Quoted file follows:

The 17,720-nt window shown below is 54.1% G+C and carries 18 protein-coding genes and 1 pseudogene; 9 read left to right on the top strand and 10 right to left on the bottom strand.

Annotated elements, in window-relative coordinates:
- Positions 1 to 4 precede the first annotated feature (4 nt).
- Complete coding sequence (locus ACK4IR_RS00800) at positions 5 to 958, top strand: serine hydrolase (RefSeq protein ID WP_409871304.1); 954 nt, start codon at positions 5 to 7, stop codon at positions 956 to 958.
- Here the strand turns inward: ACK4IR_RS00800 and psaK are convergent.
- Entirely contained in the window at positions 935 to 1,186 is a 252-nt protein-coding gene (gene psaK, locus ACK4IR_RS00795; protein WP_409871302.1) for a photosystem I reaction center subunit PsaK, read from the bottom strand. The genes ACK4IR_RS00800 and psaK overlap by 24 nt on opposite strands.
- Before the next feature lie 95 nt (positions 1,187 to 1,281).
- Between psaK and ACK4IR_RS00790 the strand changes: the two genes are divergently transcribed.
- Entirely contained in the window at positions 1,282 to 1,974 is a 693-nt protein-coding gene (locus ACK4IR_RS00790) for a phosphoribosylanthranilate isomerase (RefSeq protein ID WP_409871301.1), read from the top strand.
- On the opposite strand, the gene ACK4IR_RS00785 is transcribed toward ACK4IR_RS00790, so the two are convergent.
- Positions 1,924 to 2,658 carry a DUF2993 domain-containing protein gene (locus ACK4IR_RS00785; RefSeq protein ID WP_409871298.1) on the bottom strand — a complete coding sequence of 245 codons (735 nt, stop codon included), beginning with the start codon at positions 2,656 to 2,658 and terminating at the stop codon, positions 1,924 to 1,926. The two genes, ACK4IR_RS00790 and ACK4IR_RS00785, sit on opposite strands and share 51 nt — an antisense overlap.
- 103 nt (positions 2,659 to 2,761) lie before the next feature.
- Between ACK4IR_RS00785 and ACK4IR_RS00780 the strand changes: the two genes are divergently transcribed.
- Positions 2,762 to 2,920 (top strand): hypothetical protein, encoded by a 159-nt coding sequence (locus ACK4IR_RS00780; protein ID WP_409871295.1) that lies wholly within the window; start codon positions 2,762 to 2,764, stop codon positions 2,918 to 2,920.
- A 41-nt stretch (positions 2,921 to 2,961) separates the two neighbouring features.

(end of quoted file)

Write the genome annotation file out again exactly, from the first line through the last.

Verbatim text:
The 17,720-nt window shown below is 54.1% G+C and carries 18 protein-coding genes and 1 pseudogene; 9 read left to right on the top strand and 10 right to left on the bottom strand.

Annotated elements, in window-relative coordinates:
- Positions 1 to 4 precede the first annotated feature (4 nt).
- Complete coding sequence (locus ACK4IR_RS00800) at positions 5 to 958, top strand: serine hydrolase (RefSeq protein ID WP_409871304.1); 954 nt, start codon at positions 5 to 7, stop codon at positions 956 to 958.
- Here the strand turns inward: ACK4IR_RS00800 and psaK are convergent.
- Entirely contained in the window at positions 935 to 1,186 is a 252-nt protein-coding gene (gene psaK, locus ACK4IR_RS00795; protein WP_409871302.1) for a photosystem I reaction center subunit PsaK, read from the bottom strand. The genes ACK4IR_RS00800 and psaK overlap by 24 nt on opposite strands.
- Before the next feature lie 95 nt (positions 1,187 to 1,281).
- Between psaK and ACK4IR_RS00790 the strand changes: the two genes are divergently transcribed.
- Entirely contained in the window at positions 1,282 to 1,974 is a 693-nt protein-coding gene (locus ACK4IR_RS00790) for a phosphoribosylanthranilate isomerase (RefSeq protein ID WP_409871301.1), read from the top strand.
- On the opposite strand, the gene ACK4IR_RS00785 is transcribed toward ACK4IR_RS00790, so the two are convergent.
- Positions 1,924 to 2,658 carry a DUF2993 domain-containing protein gene (locus ACK4IR_RS00785; RefSeq protein ID WP_409871298.1) on the bottom strand — a complete coding sequence of 245 codons (735 nt, stop codon included), beginning with the start codon at positions 2,656 to 2,658 and terminating at the stop codon, positions 1,924 to 1,926. The two genes, ACK4IR_RS00790 and ACK4IR_RS00785, sit on opposite strands and share 51 nt — an antisense overlap.
- 103 nt (positions 2,659 to 2,761) lie before the next feature.
- Between ACK4IR_RS00785 and ACK4IR_RS00780 the strand changes: the two genes are divergently transcribed.
- Positions 2,762 to 2,920 (top strand): hypothetical protein, encoded by a 159-nt coding sequence (locus ACK4IR_RS00780; protein ID WP_409871295.1) that lies wholly within the window; start codon positions 2,762 to 2,764, stop codon positions 2,918 to 2,920.
- A 41-nt stretch (positions 2,921 to 2,961) separates the two neighbouring features.